Formerly an accountant, Kay switched careers following her first son’s ADHD diagnosis. At the age of 4, the little boy was unusually energetic and hyperactive. The diagnosing doctor prescribed medications, and while they helped for a bit, the results were usually short-lived. Increasing the doses didn’t help matters, either. She decided to explore other options and find a more natural, less medicine-filled alternative.

Photo credit: Dana Kay, with permission.

“As I delved deeper into it, I realized that there were other options – they just weren’t being presented to me,” Kay said. “I started researching and educating myself. I got my holistic health degree and obtained multiple specific certifications to help me specifically in this area. I read and studied everything that I could get my hands on. I worked around the clock to feed myself with as much information as I could to see what other options are out there.”

When Kay cut out gluten, dairy, and soy products from her son’s diet, the changes within two weeks were remarkable. He was more stable and less hyperactive. Further stool sample examinations revealed that the boy had an overgrowth of candida, parasites, and a leaky gut. Essentially, his digestive system was detoxifying poorly, his gut wasn’t properly synthesizing mood-regulating hormones, and it all contributed to aggravating his ADHD.

While she agrees that medications play a significant role, the approach to controlling these disorders is purely holistic and multi-faceted. Armed with the knowledge of her son’s actual triggers, she continued regulating his diet, lifestyle, and supplements, and within four months, his symptoms had drastically reduced.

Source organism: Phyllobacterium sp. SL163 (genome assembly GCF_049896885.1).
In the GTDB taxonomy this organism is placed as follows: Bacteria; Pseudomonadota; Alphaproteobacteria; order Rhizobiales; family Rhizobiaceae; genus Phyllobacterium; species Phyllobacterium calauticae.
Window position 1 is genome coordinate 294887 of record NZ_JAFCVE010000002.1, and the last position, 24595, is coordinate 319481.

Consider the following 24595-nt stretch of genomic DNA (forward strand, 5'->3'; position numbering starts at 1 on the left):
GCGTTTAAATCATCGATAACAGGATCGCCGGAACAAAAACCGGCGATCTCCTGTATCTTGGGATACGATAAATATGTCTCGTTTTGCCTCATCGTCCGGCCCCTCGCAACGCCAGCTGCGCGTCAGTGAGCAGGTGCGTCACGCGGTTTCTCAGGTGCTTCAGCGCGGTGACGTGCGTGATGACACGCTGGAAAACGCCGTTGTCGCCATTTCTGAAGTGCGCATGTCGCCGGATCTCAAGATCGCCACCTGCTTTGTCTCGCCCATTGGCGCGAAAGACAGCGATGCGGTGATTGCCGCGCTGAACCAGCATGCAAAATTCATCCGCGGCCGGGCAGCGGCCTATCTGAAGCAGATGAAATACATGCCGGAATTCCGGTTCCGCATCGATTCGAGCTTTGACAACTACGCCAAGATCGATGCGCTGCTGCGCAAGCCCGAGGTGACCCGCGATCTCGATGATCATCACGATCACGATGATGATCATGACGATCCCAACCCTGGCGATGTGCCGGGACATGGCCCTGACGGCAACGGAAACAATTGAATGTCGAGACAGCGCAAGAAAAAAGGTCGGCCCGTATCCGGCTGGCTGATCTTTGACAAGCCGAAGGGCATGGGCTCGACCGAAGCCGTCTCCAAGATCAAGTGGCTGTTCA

“I was able to take my son off of medication completely. Fast forward to today, and he hasn’t been on medication for years. He’s doing great at school, and his teachers don’t even consider him to be hyperactive or have behavioral issues. He’s 11, and he’s thriving,” says Kay.

Carefully planned diets – an assurance of long-lasting wellness

While it’s not exactly easy to cut out junk food entirely from a child’s diet, several food additives and ingredients have been directly linked to triggering digestive issues and behavioral anomalies in kids. For instance, consider the artificial food colorings – Yellow 5, Yellow 6, Blue 1, and Red 40, substances found in thousands of products consumed by kids and even adults. These food dyes are poorly regulated – if at all- in the US, but in countries under the EU, they are always labeled “may have an adverse effect on activity and attention in children.”

According to Health Line, other notorious food additives include Monosodium Glutamate (MSG), found in salty snacks and canned foods, sodium nitrite used as preservatives, high fructose corn syrup, artificial sweeteners, sodium benzoate found in carbonated drinks, and yeast extract in cheese and soy sauce. While these compounds are relatively safe when consumed in trace amounts or moderation, they may cause major health complications for people with sensitivities and others that indulge in excessive intake.

It’s strongly tempting for busy parents to simply feed their kids cereal at breakfast, fries and junk at lunch, pizza and milk at dinner, essentially laying the foundation for poor health too early. Planning a diet is tough and sticking to it is even harder, but this is why parents need support, encouragement, and a sense of community to cope.

Kay runs the ‘ADHD Parent Nutrition Support Group.’ On Facebook, a community of over 13,400 parents sharing resources, stories, and tips on how to provide quality care for their kids with ADHD. Through her professional program the ‘ADHD Thrive Method for Kids’, she works directly with families to sort through the nutritional and emotional aspects of the journey to reducing ADHD symptoms naturally.

Her team of experts also offers recipes, guides, links to replacement products, one-on-one coaching, group calls, and other points of assistance to ease the transition to a healthier and more peaceful life.

It was so hard for me to get to this point, and I am determined to help as many families as I can,” Kay said. “It doesn’t need to be that hard for other people.”